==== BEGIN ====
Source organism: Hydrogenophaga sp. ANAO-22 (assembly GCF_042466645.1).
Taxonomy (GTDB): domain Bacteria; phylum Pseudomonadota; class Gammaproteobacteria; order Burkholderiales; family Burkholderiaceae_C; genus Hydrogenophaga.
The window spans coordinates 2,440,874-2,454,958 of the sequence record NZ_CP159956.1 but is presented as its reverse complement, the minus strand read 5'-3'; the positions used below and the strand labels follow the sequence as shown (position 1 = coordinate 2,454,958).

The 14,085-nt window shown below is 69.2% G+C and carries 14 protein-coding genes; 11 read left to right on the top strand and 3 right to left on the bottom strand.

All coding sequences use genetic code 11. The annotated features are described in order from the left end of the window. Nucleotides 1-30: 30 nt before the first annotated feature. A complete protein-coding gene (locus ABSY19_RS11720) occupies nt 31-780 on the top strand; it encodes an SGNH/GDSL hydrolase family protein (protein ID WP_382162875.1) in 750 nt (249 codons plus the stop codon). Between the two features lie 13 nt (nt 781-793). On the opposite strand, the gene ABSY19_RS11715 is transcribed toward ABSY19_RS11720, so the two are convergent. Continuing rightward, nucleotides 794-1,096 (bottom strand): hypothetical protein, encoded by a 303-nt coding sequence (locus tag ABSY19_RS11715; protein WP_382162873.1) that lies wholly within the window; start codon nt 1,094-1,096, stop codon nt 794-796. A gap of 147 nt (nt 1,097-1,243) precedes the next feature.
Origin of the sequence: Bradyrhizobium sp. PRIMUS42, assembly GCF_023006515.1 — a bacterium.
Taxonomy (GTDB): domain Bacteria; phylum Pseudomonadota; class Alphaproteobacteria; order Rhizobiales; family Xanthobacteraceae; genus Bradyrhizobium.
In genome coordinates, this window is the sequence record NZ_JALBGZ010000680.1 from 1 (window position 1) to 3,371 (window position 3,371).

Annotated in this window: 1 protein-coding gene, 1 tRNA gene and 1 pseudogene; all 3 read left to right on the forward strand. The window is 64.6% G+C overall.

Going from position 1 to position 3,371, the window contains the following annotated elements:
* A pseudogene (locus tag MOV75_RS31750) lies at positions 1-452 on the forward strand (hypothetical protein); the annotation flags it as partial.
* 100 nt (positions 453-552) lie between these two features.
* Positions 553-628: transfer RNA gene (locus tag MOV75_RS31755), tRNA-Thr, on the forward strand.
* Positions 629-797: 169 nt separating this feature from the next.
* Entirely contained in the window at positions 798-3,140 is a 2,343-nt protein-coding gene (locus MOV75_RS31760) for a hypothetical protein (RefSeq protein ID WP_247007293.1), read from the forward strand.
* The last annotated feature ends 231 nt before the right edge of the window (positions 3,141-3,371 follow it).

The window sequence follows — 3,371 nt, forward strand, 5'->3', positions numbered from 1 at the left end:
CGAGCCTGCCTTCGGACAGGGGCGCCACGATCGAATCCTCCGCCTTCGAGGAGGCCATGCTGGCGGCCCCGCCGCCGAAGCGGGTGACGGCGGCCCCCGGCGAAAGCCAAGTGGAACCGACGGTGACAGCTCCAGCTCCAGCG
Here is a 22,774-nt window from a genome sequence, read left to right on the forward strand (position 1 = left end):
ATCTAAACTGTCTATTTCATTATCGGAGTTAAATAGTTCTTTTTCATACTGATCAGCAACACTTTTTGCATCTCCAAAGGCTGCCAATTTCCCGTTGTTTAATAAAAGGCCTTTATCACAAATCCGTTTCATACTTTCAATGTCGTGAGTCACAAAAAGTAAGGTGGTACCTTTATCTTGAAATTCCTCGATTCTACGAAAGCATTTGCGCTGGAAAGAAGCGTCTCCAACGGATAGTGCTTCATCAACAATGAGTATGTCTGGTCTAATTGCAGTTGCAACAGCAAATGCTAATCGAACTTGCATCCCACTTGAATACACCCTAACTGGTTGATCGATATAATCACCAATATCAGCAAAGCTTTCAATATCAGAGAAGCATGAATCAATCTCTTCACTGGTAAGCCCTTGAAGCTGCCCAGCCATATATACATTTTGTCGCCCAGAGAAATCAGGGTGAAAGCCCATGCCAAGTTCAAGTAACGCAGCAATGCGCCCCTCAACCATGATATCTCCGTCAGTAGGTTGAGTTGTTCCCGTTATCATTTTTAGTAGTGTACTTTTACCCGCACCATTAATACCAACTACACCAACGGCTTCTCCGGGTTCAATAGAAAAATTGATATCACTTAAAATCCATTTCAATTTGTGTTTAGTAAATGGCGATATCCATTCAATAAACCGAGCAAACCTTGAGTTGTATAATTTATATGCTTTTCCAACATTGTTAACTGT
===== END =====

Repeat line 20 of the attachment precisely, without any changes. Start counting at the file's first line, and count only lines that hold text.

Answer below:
ATCTAAACTGTCTATTTCATTATCGGAGTTAAATAGTTCTTTTTCATACTGATCAGCAACACTTTTTGCATCTCCAAAGGCTGCCAATTTCCCGTTGTTTAATAAAAGGCCTTTATCACAAATCCGTTTCATACTTTCAATGTCGTGAGTCACAAAAAGTAAGGTGGTACCTTTATCTTGAAATTCCTCGATTCTACGAAAGCATTTGCGCTGGAAAGAAGCGTCTCCAACGGATAGTGCTTCATCAACAATGAGTATGTCTGGTCTAATTGCAGTTGCAACAGCAAATGCTAATCGAACTTGCATCCCACTTGAATACACCCTAACTGGTTGATCGATATAATCACCAATATCAGCAAAGCTTTCAATATCAGAGAAGCATGAATCAATCTCTTCACTGGTAAGCCCTTGAAGCTGCCCAGCCATATATACATTTTGTCGCCCAGAGAAATCAGGGTGAAAGCCCATGCCAAGTTCAAGTAACGCAGCAATGCGCCCCTCAACCATGATATCTCCGTCAGTAGGTTGAGTTGTTCCCGTTATCATTTTTAGTAGTGTACTTTTACCCGCACCATTAATACCAACTACACCAACGGCTTCTCCGGGTTCAATAGAAAAATTGATATCACTTAAAATCCATTTCAATTTGTGTTTAGTAAATGGCGATATCCATTCAATAAACCGAGCAAACCTTGAGTTGTATAATTTATATGCTTTTCCAACATTGTTAACTGT